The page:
Tuesday 26 April 2016

A.skate foundation for Autism

on Tuesday 26 April 2016 - 00:38:44 | by sasha
My husband announced that he had signed up our autistic son for A.skate. I knew the pride in his face meant it was going to be a unique experience for our children. Though for me I had never heard of A.skate, and frankly a little apprehensive. Why, was I apprehensive? He told me it was skateboarding. Not only for our son, but it would be open to our daughter.

Okay, skateboarding – skateboarding for an autism child that would inflict possible dangers if the situation provoked his heighten sensory levels. That left my mind in mega perplexity. Many theories went through my mind about the negativity. I did not really share at all with my husband these fears, because I really wanted to believe in this notion that skateboarding could possibly be therapeutic and beneficial. Sure, I was that typical helicopter mom. I be the first to admit I don’t want to witness my kids ouches first hand.


On April 24th we arrived at the location specified. Curiously, from the passenger window I viewed the entire layout first hand. There were many people looming on the outer edge of the skateboard bowl range. No doubt observing the volunteers working with their children to handle being on a skateboard. In the back of my mind, as I unbuckled my seat belt, and I recalled the mission statement they promoted.

Mission Statement:
A.skate - Autism. Skating with Kids through
Acceptance, Therapy, and Education


It was a bit confusing at first on arrival. Especially, if you have never been in this type of environment before it could leave you re-guessing if you should even bother. That is when one of the volunteers, named Alexa, stepped up to the plate to bring us out of the confusion, and into the enthusiasm.

My son (who is autisic) had an amazing time. His volunteer was Ryan that took time to access Daniels response to him and the skateboard. I started to understand now the concept as a whole. It wasn’t simply putting them on the board. It is allowing autistic children to feel enlightenment, through qualified assists. There was nothing in this world more impressionable to me than seeing my autistic child have that vibrant smile – alive, eager, and learning. He did not have any meltdown. Ryan, his volunteer gave my son great benefits that now continue daily asking that question. “Skateboard please. Skateboard please.” Can you imagine my expression that given moment to hear my son, whose speech is delayed, and he says this to me? Okay, I as proud.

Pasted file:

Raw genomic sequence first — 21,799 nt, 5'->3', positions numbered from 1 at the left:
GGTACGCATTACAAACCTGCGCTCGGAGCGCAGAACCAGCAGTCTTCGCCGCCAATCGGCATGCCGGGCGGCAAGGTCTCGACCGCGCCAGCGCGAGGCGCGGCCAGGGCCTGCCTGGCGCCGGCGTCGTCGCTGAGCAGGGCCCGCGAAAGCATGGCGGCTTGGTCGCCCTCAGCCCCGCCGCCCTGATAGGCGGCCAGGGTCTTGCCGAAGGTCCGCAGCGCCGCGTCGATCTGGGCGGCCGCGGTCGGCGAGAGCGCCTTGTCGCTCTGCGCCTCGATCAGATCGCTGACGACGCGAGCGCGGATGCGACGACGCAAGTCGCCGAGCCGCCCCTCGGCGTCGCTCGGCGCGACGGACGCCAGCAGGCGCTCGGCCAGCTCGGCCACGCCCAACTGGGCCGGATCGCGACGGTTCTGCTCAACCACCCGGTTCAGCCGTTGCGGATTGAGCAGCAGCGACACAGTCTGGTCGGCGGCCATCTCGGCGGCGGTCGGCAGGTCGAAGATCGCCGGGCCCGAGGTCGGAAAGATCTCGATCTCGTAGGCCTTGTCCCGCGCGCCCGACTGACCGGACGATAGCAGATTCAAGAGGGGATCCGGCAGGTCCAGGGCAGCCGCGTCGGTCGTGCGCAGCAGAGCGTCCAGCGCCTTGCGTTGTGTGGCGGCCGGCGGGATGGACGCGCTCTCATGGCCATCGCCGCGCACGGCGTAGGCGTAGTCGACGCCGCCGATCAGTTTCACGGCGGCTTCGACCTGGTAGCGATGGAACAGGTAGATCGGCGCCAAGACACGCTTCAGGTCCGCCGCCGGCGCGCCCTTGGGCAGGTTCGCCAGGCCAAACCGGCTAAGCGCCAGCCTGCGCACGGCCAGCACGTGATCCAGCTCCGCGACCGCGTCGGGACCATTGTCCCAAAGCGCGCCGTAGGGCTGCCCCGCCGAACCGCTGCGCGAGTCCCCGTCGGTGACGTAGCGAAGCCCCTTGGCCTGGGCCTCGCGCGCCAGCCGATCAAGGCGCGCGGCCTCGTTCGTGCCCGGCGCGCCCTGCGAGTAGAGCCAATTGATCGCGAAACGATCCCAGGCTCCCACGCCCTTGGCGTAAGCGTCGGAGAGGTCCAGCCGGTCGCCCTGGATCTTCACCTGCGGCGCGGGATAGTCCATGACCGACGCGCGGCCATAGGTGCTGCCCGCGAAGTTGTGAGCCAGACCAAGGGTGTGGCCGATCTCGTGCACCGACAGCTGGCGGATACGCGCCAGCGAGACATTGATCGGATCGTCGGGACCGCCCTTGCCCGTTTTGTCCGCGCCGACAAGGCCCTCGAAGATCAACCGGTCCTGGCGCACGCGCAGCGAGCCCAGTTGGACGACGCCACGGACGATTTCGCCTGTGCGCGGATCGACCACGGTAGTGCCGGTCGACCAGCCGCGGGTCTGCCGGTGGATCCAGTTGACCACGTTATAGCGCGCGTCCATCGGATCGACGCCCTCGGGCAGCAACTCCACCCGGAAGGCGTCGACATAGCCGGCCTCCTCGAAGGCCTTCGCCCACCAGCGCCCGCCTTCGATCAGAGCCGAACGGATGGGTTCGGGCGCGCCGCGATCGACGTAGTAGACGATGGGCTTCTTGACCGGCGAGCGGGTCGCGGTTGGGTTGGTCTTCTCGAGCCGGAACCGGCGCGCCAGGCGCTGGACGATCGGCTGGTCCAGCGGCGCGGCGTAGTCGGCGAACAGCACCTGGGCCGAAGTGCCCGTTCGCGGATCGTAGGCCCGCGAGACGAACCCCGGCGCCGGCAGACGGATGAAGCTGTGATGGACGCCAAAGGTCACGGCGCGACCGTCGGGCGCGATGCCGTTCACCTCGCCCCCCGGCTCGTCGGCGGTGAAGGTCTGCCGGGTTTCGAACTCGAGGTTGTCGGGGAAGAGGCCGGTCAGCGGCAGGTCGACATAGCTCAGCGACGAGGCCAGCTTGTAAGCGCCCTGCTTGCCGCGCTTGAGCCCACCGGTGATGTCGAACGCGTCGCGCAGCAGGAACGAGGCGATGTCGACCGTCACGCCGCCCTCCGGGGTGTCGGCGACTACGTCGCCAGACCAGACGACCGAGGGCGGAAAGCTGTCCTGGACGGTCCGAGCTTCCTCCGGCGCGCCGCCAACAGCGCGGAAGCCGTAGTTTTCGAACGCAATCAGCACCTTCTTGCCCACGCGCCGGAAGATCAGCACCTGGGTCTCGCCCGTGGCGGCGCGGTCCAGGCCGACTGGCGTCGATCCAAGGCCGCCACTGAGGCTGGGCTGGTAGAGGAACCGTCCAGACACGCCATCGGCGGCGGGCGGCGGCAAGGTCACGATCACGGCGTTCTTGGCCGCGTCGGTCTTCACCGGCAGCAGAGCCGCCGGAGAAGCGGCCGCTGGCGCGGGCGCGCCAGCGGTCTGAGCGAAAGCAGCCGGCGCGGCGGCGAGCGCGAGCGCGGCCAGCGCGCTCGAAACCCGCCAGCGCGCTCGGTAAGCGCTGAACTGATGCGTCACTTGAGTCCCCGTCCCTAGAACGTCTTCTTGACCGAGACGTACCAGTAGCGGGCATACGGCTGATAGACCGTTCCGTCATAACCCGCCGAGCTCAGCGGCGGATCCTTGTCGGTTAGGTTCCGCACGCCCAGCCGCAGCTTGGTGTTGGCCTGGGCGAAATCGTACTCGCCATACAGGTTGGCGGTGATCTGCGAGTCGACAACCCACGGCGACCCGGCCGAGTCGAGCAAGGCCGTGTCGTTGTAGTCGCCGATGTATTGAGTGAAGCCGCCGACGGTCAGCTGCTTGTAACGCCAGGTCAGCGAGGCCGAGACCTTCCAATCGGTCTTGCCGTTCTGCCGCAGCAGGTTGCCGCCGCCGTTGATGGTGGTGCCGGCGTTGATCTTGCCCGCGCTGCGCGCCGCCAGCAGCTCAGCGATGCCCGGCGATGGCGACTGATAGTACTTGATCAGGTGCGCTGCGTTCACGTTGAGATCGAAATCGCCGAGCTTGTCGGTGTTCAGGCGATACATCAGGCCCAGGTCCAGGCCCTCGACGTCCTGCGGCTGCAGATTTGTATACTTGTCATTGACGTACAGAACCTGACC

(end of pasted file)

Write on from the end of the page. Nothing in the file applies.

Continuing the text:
Meanwhile, my daughter and I were standing on the sidelines waiting for us to be recognized. Alexa must have seen this poor little girls frustrations not being able to have a chance to experience the same as her brother. Graciously Alexa offered to become the volunteer for Elizabeth. Wow, immediately there was a bond like no other. A young child so afraid of everything now wanted to experience it all through Alexa’s interactions. That showed me a lot about this type of experience. Overcoming not only my fears, but my child who is intimidated about this huge world of opportunity. I'm completely blessed that Alexa was able to coax that much empowerment out of my daughter.

What did I learn through all this? A.skate did more than help my children make everlasting memories through their specific events. It gave me a mother a sense of appreciation that fear or not. These kids were in great care through each volunteer. It was not competitive, but as the mission stated. Yes, I too feel accepted as a mother, therapy to ease my fears that my children were not in danger, and educated that life has organizations who do think outside of the box.

I applaud A.skate and my children’s volunteers for one incredible experience. My family and I will most certainly be returning to this extraordinary opportunity the next time it is offered. This mother commends you.

If you are interested in learning more about A.skate Foundation visit their main site:
Visit A.skate Foundation





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